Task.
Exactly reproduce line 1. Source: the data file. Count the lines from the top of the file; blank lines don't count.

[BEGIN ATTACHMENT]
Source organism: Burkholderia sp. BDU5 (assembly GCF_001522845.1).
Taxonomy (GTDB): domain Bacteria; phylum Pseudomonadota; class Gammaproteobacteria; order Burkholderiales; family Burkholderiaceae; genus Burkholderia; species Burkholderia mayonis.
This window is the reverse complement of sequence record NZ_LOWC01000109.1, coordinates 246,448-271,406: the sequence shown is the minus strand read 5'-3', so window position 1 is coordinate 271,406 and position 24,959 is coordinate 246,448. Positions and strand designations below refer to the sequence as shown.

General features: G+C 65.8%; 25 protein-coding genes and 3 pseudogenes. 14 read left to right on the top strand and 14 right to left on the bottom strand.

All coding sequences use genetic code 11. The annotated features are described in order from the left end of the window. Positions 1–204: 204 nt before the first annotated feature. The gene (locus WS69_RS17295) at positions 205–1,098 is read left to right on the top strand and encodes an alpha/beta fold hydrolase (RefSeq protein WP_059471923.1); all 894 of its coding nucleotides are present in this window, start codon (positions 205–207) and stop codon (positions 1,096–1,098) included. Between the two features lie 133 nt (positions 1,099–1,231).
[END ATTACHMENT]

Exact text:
Source organism: Burkholderia sp. BDU5 (assembly GCF_001522845.1).